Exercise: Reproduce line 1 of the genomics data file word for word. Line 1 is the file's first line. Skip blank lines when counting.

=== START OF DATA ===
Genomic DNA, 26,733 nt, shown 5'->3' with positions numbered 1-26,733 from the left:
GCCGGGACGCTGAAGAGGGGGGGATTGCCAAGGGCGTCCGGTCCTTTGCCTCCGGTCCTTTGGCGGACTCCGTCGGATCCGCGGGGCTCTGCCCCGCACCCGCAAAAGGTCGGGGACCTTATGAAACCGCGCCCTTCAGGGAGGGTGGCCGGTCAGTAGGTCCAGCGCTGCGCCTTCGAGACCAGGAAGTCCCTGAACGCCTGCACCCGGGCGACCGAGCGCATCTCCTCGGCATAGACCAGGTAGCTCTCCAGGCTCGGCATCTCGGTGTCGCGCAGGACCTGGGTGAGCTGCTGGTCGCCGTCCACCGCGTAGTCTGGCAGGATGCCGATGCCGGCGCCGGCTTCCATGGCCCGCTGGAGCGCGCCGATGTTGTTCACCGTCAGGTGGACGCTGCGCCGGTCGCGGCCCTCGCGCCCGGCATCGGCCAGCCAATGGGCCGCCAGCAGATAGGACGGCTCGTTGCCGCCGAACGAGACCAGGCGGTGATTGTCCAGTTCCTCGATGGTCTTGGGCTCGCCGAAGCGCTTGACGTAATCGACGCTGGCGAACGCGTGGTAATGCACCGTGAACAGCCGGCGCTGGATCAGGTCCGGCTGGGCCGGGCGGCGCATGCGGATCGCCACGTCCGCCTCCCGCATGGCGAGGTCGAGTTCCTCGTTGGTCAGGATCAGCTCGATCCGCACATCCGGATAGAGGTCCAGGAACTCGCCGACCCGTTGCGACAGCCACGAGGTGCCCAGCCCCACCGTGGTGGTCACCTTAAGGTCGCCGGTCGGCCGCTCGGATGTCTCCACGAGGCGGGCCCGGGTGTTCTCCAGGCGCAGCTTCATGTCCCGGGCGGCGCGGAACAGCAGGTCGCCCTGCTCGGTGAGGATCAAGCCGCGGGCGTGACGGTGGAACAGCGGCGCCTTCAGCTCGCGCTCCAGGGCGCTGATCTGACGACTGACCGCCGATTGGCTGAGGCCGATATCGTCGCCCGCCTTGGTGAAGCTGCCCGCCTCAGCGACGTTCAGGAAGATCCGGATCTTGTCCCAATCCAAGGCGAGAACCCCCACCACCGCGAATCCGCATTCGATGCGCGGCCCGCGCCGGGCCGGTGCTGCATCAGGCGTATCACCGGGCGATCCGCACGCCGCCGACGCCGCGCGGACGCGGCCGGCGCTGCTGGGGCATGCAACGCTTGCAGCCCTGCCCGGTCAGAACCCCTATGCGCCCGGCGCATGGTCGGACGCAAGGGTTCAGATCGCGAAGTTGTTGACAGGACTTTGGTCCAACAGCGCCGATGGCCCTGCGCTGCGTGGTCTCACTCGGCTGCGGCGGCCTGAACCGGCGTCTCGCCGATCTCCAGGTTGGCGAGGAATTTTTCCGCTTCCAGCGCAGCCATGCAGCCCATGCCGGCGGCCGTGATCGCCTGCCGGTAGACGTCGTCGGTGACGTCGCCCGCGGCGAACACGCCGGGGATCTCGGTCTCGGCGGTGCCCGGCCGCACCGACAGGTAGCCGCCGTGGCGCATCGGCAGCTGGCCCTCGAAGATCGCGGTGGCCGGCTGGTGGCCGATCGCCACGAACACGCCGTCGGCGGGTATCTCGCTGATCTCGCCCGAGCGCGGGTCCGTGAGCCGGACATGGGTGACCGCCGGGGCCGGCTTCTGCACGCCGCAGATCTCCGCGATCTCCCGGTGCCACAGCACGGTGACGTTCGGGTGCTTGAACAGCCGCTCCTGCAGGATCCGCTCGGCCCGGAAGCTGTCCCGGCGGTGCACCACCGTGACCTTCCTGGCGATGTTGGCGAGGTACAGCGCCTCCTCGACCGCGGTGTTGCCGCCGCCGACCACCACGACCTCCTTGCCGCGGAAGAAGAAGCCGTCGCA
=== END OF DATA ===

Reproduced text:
Genomic DNA, 26,733 nt, shown 5'->3' with positions numbered 1-26,733 from the left: